The members of SG-1 took a moment to study Jim closely, pleased to find him looking relaxed and healthy. They had been more than a little worried that they would lose him.
“Oh, damn, that is one fine looking man!” Lieutenant Amy Hills, one of the mining engineers, remarked quietly to Carter, eyeing Jim’s muscular physique, which the loin cloth did nothing to conceal.
“Colonel Ellison,” Jack dragged the name out, with a mischievous twinkle in his eyes, having heard the Lieutenant’s comments, “once again, you seem to be out of uniform. Seems to be becoming something of a habit for you, doesn’t it, JJ?”
“What can I say, Jack? When in Rome…” Jim grinned in response.
“That’s Colonel Ellison?” Hills spluttered, red faced with embarrassment that she’d been so blatantly ogling a senior officer.
“Oh, yeah,” Carter drawled, allowing her gaze to sweep over Jim’s body with undisguised appreciation. “You look well, Colonel, Blair,” she grinned cheekily, having noticed Jim’s amusement at both Hill’s initial comment and her reaction when she realised who he was.
“Why, thank you, Major,” Jim returned her grin, resolutely refusing to blush at the attention he was receiving even as he came up with a plan to get even with her. “You don’t think the loin cloth makes my butt look too big?” he asked ingenuously, turning around to ensure that Carter could take in the full effect of the outfit, causing O’Neill to crack up laughing.
“Ah, no, Sir. I’d have to say that it’s not a problem,” Carter finally managed to choke out, sending Daniel and Blair into fits of laughter.
“And the tattoos? I’m assuming, of course, that those are tattoos…” O’Neill’s eyebrow rose in query as he gestured to the left side of both of their chests. Jim’s tattoo was of an elegantly rendered black jaguar, while Blair’s was an exquisite silver and grey wolf. Both of the animals had blue eyes, the shade of the blue of the jaguar’s eyes was a perfect match for Jim’s, as was the wolf’s for Blair’s.
“Pinachu is quite an artist,” Jim replied with a shrug and a smile.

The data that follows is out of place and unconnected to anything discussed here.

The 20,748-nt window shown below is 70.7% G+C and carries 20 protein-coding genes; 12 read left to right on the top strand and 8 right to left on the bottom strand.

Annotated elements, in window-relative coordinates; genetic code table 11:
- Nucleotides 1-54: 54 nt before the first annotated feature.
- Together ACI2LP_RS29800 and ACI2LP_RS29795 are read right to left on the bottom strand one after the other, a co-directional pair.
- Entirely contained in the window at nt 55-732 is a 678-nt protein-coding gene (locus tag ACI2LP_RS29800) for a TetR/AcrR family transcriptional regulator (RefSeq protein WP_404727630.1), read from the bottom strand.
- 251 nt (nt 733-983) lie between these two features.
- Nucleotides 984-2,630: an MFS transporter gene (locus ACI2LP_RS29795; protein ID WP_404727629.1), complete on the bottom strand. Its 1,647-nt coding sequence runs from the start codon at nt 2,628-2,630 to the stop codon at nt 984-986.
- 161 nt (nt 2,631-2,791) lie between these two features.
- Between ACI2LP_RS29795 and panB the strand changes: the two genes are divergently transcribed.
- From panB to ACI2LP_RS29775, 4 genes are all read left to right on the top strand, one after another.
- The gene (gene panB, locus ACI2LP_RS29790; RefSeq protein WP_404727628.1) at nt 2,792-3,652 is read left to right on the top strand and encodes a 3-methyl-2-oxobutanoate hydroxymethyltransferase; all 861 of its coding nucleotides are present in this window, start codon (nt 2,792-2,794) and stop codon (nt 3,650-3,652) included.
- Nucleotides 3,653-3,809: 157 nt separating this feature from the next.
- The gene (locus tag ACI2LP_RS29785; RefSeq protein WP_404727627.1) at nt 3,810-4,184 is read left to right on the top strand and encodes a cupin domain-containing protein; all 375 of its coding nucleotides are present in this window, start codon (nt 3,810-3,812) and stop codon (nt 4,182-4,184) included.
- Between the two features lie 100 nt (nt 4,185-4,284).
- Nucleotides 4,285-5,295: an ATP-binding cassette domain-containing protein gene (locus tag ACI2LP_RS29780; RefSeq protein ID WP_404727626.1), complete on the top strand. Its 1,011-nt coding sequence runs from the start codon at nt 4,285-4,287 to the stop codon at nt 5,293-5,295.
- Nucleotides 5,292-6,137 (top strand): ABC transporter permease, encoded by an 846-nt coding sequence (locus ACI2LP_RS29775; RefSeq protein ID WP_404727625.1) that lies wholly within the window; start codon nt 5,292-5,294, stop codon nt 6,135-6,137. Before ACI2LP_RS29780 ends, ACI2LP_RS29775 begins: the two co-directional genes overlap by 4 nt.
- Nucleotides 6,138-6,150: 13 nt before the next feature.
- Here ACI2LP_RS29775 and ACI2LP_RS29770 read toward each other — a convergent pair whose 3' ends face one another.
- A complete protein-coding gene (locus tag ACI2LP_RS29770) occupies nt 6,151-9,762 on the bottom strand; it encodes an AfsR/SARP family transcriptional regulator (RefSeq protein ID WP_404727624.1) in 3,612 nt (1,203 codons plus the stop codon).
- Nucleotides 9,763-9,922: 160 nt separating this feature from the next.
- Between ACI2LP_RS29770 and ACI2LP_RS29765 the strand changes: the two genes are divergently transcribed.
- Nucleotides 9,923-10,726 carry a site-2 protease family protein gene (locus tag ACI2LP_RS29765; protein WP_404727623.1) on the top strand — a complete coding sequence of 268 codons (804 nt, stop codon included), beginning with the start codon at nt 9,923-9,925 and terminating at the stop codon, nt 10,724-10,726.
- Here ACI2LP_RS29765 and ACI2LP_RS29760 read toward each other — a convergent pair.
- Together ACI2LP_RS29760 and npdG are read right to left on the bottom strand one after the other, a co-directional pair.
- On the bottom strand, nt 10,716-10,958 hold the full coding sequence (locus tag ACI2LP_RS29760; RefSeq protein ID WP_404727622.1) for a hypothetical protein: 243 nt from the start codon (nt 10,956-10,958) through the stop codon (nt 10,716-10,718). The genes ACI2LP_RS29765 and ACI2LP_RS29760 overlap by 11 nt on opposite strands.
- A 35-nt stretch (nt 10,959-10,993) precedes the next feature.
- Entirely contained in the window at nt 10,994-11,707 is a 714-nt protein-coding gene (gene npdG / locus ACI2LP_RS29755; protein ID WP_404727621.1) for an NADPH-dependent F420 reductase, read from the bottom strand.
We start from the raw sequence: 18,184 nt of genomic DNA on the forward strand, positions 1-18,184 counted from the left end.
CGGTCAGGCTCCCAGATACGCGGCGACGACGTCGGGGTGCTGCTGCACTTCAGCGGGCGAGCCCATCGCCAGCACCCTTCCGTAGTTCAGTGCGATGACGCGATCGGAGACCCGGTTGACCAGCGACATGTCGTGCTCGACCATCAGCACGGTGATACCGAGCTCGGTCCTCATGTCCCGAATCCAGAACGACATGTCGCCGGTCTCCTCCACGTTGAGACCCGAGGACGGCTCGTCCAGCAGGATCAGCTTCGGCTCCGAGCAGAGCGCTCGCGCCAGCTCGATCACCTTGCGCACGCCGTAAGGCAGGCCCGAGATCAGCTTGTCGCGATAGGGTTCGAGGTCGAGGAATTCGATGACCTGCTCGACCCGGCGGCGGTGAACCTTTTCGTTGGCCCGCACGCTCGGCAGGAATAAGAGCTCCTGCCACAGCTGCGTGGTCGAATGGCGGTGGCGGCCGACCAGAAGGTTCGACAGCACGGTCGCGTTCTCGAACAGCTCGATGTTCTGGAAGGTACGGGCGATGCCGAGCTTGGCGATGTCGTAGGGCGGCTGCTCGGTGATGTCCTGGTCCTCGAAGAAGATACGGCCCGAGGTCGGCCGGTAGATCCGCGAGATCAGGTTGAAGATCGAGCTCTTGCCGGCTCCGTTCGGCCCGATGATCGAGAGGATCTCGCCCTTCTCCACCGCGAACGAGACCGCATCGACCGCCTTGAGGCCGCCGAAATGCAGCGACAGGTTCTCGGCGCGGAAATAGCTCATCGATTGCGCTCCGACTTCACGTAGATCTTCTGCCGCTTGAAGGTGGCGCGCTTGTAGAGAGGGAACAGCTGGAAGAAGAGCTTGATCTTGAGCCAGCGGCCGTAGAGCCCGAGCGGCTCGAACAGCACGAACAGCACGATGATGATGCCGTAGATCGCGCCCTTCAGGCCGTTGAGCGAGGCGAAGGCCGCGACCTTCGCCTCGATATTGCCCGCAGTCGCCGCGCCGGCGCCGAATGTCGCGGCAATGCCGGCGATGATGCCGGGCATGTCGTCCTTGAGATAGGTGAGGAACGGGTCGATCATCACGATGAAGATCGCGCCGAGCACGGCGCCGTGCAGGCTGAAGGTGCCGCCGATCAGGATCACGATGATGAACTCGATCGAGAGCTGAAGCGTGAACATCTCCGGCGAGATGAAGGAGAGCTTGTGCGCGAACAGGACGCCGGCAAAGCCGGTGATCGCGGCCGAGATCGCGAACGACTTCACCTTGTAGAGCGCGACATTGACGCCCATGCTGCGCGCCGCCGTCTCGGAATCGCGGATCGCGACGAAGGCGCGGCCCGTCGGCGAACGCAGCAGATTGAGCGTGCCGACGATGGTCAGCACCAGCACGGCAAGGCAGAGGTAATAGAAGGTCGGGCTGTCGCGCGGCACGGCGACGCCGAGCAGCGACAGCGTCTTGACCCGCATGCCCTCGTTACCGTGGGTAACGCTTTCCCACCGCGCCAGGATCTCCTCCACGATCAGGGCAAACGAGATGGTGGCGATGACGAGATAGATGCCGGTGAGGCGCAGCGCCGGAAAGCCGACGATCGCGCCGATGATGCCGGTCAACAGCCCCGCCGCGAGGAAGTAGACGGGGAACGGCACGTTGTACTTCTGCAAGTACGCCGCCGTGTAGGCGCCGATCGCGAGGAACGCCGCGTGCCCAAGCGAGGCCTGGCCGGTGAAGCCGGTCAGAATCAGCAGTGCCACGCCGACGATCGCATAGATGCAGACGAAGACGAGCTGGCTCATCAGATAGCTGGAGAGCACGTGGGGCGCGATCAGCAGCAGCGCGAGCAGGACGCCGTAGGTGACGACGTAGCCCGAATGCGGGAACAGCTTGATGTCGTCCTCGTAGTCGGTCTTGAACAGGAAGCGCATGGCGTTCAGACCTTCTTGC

“Uh, actually, it seems that when you become an adult member of the Inchac tribe, you need to be marked with the image of your spirit guide,” Blair explained with a bounce and a grin. “Interestingly, it’s a common practice among many indigenous tribes to incorporate some sort of permanent marking when their members, especially the males, are initiated into adulthood. The Iminari tribe, for example – ”
“Ah! Ah! You know I get a headache when you and Daniel try to educate me, Sandburg!” O’Neill protested with a pained expression on his face. “Take pity on a poor flyboy, okay?”
“Gee, Jack, I was only trying to broaden your cultural horizons, man!” Blair laughed.
“That’s pretty much a lost cause, Blair,” Daniel grinned at the mock look of hurt that O’Neill sent his way.
Blair and Daniel handled the introductions between the Inchac and the SGC people before they group set off for the walk to the village with Blair and Pinachu leading the way.
“So, how was your stay, Jim?” Daniel asked quietly, moving up to walk beside Jim. The rest of the team had also moved closer to Jim, wanting to reassure themselves that he was as okay as he appeared to be.
“Peaceful, Daniel,” Jim replied with an easy smile. “I’ve, ah, been talking a lot with the Shaman about what happened, and it’s helped a lot.”
“I’m glad, Jim. We were all worried about you – especially Blair,” Daniel squeezed Jim’s shoulder.
“I know, and I’m sorry about that.”
“You have nothing to apologise for, Sir,” Carter told him firmly. “We’re just glad that coming here helped.”
“Indeed, Ellison. I, too, am pleased to see you so at peace,” Teal’c added with his customary slight bow.
“So, JJ, find any good fishing spots while you were here?” O’Neill diffused what had threatened to become an awkward silence – JJ had never handled personal conversations all that well, something that he himself could so relate to.
“There are a couple, Jack, but they all have lots of those pesky fish, so I’m not sure if they’d appeal to you,” Jim teased his friend, relieved that Jack changed the focus of the conversation away from him.
The official meeting between the mining team members – each of whom had taken an intensive crash course in Quechua from Daniel prior to making the trip – and the Inchac went well, and the villagers insisted on a huge meal to both welcome the newcomers, and bid farewell and safe journey to their newest tribal brothers.
The celebration had once again lasted well into the night, and several members of the mining team were more than a little the worse for wear the next morning, much to the amusement of the Inchac.
As Blair and Jim were taking their leave of their new brothers and sisters, Melarnica came running up to Jim, flinging her arms around his neck when he knelt down to talk to her.
“No go, Enqueri!” The three year old sobbed. “Stay here!”
“I have to return to my other tribe, Melarnica. I’d love to stay here with you, but Pechu is my Guide, and you will have more than enough to do as Sanhaca’s Guide as you grow older,” Jim told her gently.
Melarnica looked up at him in surprise, then over at Sanhaca, who stood with Pinachu. “He mine?”
“He will be one day, little Guide. And you must look after him, as he will look after you.” Jim couldn’t help but grin at the proprietary way the child was now looking at the young future Sentinel.